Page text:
Azerbaijan is getting ready to rebuild the recently liberated Nagorno-Karabakh in accordance with modern urbanism, after 30 years of Armenian occupation.
Nagorno-Karabakh is entering a new period marked by construction and infrastructure work that will reshape the outlook of the region. Currently, the majority of the liberated lands have the appearance of "ghost towns" as they suffered heavy damage during and after the occupation.
Following the 44-day conflict launched back in September 2020, as Azerbaijan declared a definite victory, Armenian forces left the region after vandalizing the houses and looting everything they could on their way out. Now, it is difficult to have a building in the cities of Nagorno-Karabakh, including Jabrayil, Fuzuli and Lachin, other than piles of stones. Although the symbolic city of the region Shusha was relatively luckier than the others in terms of surviving the vandalism, the religious and cultural monuments in the city still suffered from the aftereffects of the war.
The priority of the Azerbaijani army is to clear the area of mines planted by the Armenian forces and secure the region. So far, since the end of the conflict, 14 Azerbaijanis have lost their lives due to the mines.
Apart from clearing the mines, Azerbaijan also kicked off the efforts to come up with plans and projects for the region while determining the damages and its costs to the region as well. The Azerbaijani government plans to carry the issue to the international courts once it is able to assess the overall damage in the region caused by the Armenian forces.
Relations between the former Soviet republics have been tense since 1991 when the Armenian military occupied Nagorno-Karabakh, a territory recognized as part of Azerbaijan, and seven adjacent regions. Fresh clashes erupted between Armenia and Azerbaijan in late September, rekindling the Caucasus neighbors' decadeslong conflict over the region. During the conflict, Azerbaijan liberated several towns and nearly 300 settlements and villages from the Armenian occupation. Fierce fighting persisted for six weeks despite efforts by France, Russia and the United States to broker cease-fires, before Armenia and Azerbaijan signed a Moscow-brokered peace deal on Nov. 9. The agreement was signed after Baku's army overwhelmed separatist forces and threatened to advance on Karabakh's main city Stepanakert (Khankendi).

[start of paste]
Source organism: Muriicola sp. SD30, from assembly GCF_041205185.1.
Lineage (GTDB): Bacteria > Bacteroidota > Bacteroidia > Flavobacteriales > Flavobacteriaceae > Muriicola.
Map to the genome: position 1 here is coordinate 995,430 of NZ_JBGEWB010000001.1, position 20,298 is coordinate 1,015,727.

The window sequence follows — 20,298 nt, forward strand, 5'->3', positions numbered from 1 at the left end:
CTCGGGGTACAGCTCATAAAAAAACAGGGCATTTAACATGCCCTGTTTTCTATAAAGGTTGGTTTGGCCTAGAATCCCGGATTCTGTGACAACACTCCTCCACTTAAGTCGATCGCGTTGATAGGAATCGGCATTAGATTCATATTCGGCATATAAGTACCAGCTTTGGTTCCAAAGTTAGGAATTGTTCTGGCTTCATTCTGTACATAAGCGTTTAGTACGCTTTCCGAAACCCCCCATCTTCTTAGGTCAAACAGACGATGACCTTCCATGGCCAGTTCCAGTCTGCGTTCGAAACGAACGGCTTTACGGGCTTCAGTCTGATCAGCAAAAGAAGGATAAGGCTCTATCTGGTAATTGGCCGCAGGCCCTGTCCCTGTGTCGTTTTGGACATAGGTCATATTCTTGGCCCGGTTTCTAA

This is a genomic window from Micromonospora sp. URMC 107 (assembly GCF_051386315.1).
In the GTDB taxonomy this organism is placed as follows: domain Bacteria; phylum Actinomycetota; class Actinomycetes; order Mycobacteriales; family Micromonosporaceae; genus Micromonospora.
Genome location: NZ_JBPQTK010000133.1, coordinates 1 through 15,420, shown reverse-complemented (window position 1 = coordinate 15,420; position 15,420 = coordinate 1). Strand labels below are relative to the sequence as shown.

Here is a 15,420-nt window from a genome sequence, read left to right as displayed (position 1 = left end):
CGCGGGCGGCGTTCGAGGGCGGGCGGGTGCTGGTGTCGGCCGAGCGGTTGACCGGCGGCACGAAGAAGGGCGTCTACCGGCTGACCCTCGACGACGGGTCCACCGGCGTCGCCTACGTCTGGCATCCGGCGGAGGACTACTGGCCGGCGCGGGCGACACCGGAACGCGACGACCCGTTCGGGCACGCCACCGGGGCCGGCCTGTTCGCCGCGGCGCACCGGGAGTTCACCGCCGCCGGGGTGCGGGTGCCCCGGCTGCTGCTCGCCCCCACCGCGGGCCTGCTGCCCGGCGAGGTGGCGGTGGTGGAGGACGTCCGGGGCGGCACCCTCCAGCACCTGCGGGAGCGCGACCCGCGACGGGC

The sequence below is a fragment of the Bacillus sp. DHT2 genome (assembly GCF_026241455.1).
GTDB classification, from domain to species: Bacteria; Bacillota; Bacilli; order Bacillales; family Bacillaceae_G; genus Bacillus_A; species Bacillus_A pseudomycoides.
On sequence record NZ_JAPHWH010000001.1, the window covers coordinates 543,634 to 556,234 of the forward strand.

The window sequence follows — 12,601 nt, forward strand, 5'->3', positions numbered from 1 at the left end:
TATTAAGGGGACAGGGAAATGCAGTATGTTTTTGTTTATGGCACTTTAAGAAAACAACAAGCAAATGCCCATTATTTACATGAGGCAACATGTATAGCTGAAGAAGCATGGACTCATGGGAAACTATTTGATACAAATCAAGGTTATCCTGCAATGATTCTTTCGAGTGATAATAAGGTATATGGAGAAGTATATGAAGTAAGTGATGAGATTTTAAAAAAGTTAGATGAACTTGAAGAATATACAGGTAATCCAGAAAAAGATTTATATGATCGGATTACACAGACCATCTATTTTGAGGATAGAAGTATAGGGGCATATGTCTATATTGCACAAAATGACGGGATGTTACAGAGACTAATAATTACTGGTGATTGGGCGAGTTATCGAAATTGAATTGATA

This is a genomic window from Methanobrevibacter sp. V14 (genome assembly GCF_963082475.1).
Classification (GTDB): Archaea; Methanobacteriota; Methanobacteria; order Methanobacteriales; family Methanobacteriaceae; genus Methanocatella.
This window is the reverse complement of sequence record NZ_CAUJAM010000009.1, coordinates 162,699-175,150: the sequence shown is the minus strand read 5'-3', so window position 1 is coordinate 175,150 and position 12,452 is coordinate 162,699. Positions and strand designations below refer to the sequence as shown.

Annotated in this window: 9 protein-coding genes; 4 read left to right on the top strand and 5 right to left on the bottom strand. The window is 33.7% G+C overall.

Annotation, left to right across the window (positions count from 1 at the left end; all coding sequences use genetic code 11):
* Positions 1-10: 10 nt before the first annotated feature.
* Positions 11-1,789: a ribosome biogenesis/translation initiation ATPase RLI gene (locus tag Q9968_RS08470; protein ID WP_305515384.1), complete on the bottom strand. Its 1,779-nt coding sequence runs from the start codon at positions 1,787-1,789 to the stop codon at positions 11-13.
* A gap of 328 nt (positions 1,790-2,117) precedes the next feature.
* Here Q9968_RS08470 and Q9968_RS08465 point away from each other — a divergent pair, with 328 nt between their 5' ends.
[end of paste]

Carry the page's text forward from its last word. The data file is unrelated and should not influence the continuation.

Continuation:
One of the main aims of Azerbaijani President Ilham Aliyev is to build new settlements in the region in accordance with modern urbanism while preserving the historical and unique texture at the same time. "Smart city" and "smart village" concepts will constitute the basis of the planned construction, while the rich water resources and sun and wind energy potential of the region will be utilized under the concept of a "green energy" region.
The first project of the region, which is to build a new road from Fuzuli to Shusha, has already started, among others such as laying a foundation for the Fuzuli International Airport.
With these new transportation lines and the rebuilding of the cities, the region is expected to be an attraction center not only for Azerbaijan but also for the entire southern Caucasus region.
It is not a new experience for Azerbaijan to engage in construction work in liberated regions. Back in April 2016, Azerbaijan recaptured the village of Çocuq Mercanlı from Armenia, which was already in ruins. However, thanks to Azerbaijani and Turkish efforts, the region revived quickly and welcomed the returning villages with new farms and playgrounds for children.
Speaking to Anadolu Agency (AA), Azerbaijani presidential aide Hikmet Hajiyev, who had the chance to visit the ruined Nagorno-Karabakh region himself, said that the region is getting ready to replace the damaged villages and cities with the more beautiful ones.
"Armenia's vandalism, wildness and uncooperative politics will turn into a constructive political approach and construction by Azerbaijan," Hajiyev said.
Turkey's envoy to Baku Erkan Özoral also expressed that Turkey is ready to provide any assistance that Azerbaijan needs during the revival process.
"We have already started this. Turkish mine-clearing teams are in Azerbaijan. They are participating in the mine-clearing activities," he continued.
The government plans to help facilitate the reconstruction process for foreign investors. With the legislative amendments, the bureaucratic barriers in tenders will be removed and the base price list of construction material ordered by companies will be updated.
Back in January, Feyruz Mustafayev, the Azerbaijani Cabinet's head of construction, urban planning and utilities, described Turkey as an exemplary model in the field of construction, highlighting the strides it has made over the last 20 years. "That’s why we preferred the Turkish model from several other alternatives. In construction tenders held in Turkey, the base price is being given by the ordering institution. The same system will be applied here," he said.
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